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How To Use Your Microwave For A Healthier Lifestyle

Last updated Oct. 30, 2017

Approved by: Maulik P. Purohit MD, MPH

A microwave is a form of radio waves (electromagnetic radiation) at high frequency. Although primarily used in telecommunications and television broadcasting, their use in the kitchen for cooking food has become increasingly significant by the use of the microwave oven.

What is microwave cooking?

A microwave is a form of radio waves (electromagnetic radiation) at high frequency. Although primarily used in telecommunications and television broadcasting, their use in the kitchen for cooking food has become increasingly significant by the use of the microwave oven.

These radio waves work by interacting with materials in their path. For instance, microwaves are completely reflected off metallic items, while they are readily transmitted through glass. Food materials, like water and dough, tend to absorb these microwaves and convert them to heat energy. This principle is the bedrock by which microwaves can be used in cooking. Having a basic understanding of microwave cooking can help you ensure that the food you consume is cooked safely, adequately, and uniformly, without loss of its essential nutrients.

Microwaving food and its comparison to conventional cooking methods:

The process of cooking food using microwaves is all about absorption and heating. When microwaves are generated by the microwave oven, they get reflected by the metallic insides of the oven and are absorbed by the foodstuffs inside. Water molecules present inside foodstuffs, especially vegetables, tend to vibrate on absorbing this energy and convert it into heat, thus "cooking" the food. Hence, it can also be noted that food items with high water content are easier to be heated in a microwave oven. Foodstuffs with lesser water content may get unevenly heated; thus, precautions must be taken in the form of rotating the food in regular time intervals to achieve uniform heating.

According to the World Health Organization (WHO), compared to other cooking methods, microwaving excels at specific heating, i.e., it heats the food rather than the oven, whereas when boiling or frying, the whole pan or vessel gets heated up. This reduces the time required for cooking. Boiling is another traditionally used method of cooking. When boiling foods, like vegetables, that have a high water content, there are chances of nutrients getting leached out into the water and later getting evaporated, thus resulting in “nutrition-reduced” or “nutrition-depleted” vegetables. While microwaving vegetables, one can find that microwaves simply heat the vegetables and there is a relatively lesser amount of nutrients leaching out from the food if they are not microwaved in a bowl of water. A lot of research has shown that there appears to be a minimal or negligible difference between the nutrition content of microwaved food and conventionally cooked food. Moreover, reheating of food items repeatedly using conventional means can cause degeneration of its taste and nutritional value.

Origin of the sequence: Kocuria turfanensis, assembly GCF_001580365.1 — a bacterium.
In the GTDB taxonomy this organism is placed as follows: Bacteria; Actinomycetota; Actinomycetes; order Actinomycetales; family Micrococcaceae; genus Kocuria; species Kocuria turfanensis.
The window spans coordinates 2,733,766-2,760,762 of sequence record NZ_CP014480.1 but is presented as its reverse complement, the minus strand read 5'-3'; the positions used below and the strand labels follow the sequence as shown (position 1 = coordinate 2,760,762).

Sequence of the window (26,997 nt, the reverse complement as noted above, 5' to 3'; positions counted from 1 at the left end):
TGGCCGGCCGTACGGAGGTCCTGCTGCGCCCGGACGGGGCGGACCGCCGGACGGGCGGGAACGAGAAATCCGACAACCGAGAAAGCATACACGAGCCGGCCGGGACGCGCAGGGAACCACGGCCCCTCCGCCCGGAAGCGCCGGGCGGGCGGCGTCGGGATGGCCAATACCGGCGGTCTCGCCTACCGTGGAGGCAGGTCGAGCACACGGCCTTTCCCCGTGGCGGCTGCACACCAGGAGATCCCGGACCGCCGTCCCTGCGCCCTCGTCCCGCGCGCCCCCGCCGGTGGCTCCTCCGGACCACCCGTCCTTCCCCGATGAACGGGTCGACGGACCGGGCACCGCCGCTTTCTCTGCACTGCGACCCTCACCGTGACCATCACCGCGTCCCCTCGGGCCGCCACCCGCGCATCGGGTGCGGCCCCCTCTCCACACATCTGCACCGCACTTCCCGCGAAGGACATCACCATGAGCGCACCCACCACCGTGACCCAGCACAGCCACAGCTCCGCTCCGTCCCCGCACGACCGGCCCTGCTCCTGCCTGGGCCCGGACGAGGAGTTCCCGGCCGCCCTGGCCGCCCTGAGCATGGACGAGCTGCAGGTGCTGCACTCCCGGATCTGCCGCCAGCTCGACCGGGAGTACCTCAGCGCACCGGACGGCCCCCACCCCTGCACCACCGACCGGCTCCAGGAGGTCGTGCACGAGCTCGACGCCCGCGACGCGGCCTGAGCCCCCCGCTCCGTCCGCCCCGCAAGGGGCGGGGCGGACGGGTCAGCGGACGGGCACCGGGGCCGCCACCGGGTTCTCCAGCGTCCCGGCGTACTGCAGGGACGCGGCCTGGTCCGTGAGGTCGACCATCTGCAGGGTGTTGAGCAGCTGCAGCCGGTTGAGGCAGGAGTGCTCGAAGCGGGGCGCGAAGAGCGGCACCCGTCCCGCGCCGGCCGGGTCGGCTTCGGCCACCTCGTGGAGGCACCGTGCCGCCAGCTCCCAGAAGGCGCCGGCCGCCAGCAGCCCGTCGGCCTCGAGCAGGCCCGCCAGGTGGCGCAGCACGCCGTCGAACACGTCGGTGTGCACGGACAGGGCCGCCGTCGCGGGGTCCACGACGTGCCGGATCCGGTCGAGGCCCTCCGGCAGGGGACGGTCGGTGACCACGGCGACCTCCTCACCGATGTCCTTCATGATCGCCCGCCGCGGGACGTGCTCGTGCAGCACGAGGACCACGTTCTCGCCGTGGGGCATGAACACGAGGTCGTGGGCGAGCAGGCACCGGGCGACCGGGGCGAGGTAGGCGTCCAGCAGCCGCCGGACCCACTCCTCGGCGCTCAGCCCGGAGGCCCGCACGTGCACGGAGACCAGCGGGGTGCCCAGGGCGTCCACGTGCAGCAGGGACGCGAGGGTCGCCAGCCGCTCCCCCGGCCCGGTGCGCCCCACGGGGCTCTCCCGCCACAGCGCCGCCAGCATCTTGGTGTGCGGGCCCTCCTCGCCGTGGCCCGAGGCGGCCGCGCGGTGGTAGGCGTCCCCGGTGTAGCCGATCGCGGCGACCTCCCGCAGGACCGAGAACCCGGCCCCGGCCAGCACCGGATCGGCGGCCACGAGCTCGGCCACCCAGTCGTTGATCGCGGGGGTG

One of the other most common concerns about microwave ovens is that "microwaves emit radiation and can cause cancer". This is a popular opinion that is going around the internet through pseudo-scientific blogs and is being wrongly propagated in spite of a growing presence of rigorously tested empirical evidence. Both the WHO and the Food and Drug Administration (FDA), two credible health organizations, have clearly stated that microwaves do not cause cancer since microwaves get converted to heat energy when absorbed by food. They have also stated that the nutritional value of food is not downgraded by using the microwave oven and have even suggested that microwaving retains nutrients more than some other usual forms of cooking such as boiling, frying, or steaming.

Thus, using a microwave has the potential to help one lead a much healthier lifestyle through food.


http://www.who.int/peh-emf/publications/facts/info_microwaves/en/ (Accessed on 26/01/2015)

http://www.fda.gov/radiation-emittingproducts/resourcesforyouradiationemittingproducts/ucm252762.htm#Cooking_with_Microwaves (Accessed on 26/01/2015)

Lassen, A., & Ovesen, L. (1995). Nutritional effects of microwave cooking. Nutrition & Food Science, 95(4), 8-10.

Cross, G. A., Fung, D. Y., & Decareau, R. V. (1982). The effect of microwaves on nutrient value of foods. Critical Reviews in Food Science & Nutrition, 16(4), 355-381.

http://www.health.harvard.edu/staying-healthy/microwave-cooking-and-nutrition (Accessed on 26/01/2015)

Chandrasekaran, S., Ramanathan, S., & Basak, T. (2013). Microwave food processing—A review. Food Research International, 52(1), 243-261.

Helpful Peer-Reviewed Medical Articles:

Baysan, A., Whiley, R., & Wright, P. S. (1998). Use of microwave energy to disinfect a long-term soft lining material contaminated with Candida albicans or Staphylococcus aureus. The Journal of prosthetic dentistry, 79(4), 454-458.

Gedye, R., Smith, F., Westaway, K., Ali, H., Baldisera, L., Laberge, L., & Rousell, J. (1986). The use of microwave ovens for rapid organic synthesis. Tetrahedron letters, 27(3), 279-282.

Ozkan, I. A., Akbudak, B., & Akbudak, N. (2007). Microwave drying characteristics of spinach. Journal of Food Engineering, 78(2), 577-583.

Reviewed and Approved by a member of the DoveMed Editorial Board
First uploaded: Oct. 30, 2017
Last updated: Oct. 30, 2017